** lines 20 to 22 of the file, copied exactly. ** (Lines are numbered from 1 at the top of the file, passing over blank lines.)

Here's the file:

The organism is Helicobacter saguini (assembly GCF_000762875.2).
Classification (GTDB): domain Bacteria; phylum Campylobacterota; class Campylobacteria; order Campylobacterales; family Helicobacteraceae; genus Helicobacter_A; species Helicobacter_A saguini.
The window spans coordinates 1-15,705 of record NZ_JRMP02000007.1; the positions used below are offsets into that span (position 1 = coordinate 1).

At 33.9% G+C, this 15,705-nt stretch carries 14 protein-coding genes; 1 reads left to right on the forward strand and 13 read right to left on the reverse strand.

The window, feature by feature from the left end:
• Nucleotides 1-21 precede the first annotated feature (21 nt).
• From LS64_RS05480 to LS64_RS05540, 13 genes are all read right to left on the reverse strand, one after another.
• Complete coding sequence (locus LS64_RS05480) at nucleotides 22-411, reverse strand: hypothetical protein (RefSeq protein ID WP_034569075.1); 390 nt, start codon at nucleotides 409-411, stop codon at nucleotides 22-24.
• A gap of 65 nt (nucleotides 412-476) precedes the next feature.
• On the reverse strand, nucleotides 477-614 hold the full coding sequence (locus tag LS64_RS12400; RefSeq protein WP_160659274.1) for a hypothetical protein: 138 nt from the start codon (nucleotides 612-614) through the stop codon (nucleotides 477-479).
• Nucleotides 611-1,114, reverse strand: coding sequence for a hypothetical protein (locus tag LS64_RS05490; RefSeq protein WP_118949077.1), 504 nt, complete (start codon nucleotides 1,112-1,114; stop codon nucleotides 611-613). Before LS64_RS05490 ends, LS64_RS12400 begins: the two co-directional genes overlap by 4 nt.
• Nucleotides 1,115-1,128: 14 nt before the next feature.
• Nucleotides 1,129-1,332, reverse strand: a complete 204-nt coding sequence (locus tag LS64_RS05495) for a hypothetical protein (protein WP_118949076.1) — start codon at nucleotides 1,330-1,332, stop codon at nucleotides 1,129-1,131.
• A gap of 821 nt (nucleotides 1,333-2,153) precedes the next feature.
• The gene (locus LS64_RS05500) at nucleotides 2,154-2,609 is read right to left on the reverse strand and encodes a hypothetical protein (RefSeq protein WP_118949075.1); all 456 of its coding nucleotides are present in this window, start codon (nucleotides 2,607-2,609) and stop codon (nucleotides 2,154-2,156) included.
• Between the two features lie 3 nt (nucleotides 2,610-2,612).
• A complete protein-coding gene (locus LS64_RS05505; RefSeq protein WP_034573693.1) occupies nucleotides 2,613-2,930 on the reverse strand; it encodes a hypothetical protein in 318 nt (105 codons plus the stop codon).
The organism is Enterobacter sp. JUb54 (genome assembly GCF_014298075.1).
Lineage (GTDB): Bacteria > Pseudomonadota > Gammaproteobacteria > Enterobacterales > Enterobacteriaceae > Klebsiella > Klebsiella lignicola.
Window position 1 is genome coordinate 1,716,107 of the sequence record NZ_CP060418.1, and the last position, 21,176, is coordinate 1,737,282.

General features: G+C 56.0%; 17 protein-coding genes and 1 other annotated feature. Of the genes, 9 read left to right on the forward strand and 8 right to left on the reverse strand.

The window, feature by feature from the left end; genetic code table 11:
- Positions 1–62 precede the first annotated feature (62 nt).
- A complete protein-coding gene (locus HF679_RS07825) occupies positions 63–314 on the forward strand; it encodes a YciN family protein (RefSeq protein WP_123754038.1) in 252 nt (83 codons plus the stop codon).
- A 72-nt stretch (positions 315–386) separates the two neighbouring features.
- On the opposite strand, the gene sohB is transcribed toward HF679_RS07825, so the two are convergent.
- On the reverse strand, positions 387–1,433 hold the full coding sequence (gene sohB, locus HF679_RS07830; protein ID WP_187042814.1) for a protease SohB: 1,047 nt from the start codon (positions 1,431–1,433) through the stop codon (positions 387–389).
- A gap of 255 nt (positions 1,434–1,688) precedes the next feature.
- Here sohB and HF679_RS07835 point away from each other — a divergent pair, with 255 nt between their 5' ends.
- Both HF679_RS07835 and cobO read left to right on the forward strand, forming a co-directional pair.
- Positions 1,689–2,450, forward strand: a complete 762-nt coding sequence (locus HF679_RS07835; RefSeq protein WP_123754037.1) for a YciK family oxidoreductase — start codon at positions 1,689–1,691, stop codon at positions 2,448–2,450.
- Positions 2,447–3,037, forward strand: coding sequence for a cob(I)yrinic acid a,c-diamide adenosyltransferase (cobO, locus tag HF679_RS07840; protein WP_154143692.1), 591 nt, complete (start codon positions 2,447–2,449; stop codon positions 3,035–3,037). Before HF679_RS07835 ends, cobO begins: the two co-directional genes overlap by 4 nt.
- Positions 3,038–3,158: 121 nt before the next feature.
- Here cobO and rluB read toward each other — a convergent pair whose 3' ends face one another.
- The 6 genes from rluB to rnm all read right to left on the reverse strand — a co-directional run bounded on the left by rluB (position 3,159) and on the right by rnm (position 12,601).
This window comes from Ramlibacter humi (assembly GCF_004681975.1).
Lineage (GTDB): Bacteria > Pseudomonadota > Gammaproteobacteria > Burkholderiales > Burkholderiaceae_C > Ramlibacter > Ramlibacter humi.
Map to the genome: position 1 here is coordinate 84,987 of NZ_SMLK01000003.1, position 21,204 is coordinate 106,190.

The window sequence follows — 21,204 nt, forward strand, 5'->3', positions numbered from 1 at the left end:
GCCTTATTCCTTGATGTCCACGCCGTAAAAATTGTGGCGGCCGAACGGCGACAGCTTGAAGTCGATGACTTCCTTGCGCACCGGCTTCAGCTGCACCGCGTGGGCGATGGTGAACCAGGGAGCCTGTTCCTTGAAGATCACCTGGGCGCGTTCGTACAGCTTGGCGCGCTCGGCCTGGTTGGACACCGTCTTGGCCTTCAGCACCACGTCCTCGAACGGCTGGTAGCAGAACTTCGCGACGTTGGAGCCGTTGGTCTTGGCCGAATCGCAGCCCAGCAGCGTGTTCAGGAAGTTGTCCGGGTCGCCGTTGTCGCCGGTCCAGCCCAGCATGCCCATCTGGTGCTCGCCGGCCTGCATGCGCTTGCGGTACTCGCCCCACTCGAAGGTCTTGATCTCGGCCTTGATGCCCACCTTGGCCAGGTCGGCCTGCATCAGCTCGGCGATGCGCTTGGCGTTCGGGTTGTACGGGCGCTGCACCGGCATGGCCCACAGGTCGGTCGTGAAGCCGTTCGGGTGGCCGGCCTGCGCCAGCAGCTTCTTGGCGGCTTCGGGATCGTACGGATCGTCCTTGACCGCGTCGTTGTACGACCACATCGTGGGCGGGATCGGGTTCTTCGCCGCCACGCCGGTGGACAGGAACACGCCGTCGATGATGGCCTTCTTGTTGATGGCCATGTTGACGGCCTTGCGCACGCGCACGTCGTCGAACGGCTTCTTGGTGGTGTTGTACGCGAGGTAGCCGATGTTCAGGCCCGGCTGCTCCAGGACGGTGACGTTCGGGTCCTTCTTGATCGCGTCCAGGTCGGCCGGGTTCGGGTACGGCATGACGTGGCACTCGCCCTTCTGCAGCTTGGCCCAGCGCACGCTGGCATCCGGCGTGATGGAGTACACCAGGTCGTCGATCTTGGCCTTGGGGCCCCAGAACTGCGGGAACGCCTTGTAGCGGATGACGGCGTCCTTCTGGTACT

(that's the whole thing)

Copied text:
Window position 1 is genome coordinate 1,716,107 of the sequence record NZ_CP060418.1, and the last position, 21,176, is coordinate 1,737,282.

General features: G+C 56.0%; 17 protein-coding genes and 1 other annotated feature. Of the genes, 9 read left to right on the forward strand and 8 right to left on the reverse strand.

The window, feature by feature from the left end; genetic code table 11: